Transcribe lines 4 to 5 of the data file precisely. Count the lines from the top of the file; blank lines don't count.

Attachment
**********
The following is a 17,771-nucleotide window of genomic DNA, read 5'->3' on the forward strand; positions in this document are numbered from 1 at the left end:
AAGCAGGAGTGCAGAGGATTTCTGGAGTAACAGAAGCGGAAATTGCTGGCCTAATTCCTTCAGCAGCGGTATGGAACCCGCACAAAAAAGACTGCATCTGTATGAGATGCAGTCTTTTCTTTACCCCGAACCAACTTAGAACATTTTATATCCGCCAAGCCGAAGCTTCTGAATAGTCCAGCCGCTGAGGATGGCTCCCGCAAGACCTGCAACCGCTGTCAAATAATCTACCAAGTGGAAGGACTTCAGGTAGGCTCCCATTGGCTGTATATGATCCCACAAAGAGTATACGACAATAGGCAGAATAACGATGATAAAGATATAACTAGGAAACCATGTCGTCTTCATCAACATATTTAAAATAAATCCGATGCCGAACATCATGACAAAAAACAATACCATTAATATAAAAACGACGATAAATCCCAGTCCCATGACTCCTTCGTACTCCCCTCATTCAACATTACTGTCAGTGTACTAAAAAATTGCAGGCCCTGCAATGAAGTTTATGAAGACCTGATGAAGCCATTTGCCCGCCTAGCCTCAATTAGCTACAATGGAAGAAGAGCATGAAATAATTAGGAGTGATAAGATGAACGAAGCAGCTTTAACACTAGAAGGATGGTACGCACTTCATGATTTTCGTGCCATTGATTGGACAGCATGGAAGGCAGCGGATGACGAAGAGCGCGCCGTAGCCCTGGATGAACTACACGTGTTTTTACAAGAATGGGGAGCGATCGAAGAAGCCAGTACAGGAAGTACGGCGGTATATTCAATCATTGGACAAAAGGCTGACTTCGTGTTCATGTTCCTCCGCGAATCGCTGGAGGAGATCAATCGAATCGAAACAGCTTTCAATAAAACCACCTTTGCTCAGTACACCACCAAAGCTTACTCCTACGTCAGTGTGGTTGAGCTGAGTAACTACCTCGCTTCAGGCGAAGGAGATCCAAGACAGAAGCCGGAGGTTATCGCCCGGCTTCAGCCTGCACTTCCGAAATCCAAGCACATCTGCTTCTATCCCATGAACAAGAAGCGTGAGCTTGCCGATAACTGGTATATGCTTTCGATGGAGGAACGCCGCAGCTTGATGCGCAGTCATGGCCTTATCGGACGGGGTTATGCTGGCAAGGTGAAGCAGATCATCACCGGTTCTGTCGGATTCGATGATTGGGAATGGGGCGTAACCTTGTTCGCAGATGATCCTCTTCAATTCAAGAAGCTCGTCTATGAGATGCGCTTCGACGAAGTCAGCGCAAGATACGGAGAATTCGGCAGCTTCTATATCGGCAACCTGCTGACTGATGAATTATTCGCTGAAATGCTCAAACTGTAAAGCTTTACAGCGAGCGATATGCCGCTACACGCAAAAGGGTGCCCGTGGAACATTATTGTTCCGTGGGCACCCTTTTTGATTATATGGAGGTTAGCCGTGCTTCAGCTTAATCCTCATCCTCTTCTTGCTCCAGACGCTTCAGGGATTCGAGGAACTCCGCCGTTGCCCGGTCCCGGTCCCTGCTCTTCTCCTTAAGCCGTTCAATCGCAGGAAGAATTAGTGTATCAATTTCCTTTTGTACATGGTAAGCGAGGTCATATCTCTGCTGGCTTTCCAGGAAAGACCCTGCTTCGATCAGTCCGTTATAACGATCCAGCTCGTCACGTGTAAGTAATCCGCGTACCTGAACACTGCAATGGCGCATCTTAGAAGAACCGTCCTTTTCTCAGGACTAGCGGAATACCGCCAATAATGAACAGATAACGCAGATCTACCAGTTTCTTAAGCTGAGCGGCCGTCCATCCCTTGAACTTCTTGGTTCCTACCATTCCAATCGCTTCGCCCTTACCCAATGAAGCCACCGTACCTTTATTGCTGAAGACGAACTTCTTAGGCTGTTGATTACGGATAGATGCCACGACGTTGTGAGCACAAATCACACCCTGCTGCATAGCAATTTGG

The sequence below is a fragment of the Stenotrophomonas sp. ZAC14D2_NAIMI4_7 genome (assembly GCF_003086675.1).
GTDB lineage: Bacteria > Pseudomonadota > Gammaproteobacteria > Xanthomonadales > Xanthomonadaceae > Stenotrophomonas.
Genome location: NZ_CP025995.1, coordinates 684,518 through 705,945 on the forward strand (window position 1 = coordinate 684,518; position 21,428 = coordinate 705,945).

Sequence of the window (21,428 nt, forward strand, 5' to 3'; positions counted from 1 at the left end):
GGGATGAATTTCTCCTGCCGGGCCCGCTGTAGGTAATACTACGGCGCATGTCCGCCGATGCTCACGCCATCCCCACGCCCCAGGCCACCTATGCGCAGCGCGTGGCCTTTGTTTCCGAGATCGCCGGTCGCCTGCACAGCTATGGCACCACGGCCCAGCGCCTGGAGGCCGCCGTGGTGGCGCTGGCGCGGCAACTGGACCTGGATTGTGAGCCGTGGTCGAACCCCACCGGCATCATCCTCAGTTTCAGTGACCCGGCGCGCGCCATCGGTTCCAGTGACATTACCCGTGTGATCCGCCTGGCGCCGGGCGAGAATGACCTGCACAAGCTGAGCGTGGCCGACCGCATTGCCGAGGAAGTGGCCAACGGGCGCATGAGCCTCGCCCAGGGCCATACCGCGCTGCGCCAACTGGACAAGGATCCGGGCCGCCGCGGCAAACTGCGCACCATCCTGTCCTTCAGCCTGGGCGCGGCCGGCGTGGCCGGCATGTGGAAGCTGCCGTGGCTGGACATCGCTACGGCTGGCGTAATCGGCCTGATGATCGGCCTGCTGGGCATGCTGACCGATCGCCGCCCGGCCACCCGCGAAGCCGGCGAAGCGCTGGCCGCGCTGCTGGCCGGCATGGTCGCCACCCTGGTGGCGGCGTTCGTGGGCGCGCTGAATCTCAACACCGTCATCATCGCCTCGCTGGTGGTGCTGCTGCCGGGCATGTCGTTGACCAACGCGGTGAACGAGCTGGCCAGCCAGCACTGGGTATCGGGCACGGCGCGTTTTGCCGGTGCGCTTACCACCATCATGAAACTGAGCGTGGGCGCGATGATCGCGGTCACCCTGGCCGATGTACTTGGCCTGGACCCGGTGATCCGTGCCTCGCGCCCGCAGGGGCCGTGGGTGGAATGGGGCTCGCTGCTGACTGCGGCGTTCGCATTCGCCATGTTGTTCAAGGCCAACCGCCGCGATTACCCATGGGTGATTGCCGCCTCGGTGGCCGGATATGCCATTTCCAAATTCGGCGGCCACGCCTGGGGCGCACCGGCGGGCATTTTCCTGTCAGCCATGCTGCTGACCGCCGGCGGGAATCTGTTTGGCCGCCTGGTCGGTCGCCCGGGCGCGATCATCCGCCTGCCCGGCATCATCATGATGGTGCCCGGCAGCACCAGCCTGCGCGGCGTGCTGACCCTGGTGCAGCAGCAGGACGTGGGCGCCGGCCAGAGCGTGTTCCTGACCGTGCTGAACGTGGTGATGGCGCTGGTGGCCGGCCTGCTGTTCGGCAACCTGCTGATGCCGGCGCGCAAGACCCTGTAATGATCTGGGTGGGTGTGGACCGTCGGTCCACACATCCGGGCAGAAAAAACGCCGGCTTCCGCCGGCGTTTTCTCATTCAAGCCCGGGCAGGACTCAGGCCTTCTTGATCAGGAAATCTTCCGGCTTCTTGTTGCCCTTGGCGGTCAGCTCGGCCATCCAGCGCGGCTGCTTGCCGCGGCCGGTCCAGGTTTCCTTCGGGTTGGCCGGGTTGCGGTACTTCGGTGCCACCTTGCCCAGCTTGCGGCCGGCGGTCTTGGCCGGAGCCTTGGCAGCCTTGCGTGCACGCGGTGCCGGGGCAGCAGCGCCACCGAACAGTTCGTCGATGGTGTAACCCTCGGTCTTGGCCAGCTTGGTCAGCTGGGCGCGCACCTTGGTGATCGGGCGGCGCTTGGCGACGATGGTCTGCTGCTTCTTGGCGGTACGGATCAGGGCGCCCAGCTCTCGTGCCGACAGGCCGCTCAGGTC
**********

GTDB lineage: Bacteria > Pseudomonadota > Gammaproteobacteria > Xanthomonadales > Xanthomonadaceae > Stenotrophomonas.
Genome location: NZ_CP025995.1, coordinates 684,518 through 705,945 on the forward strand (window position 1 = coordinate 684,518; position 21,428 = coordinate 705,945).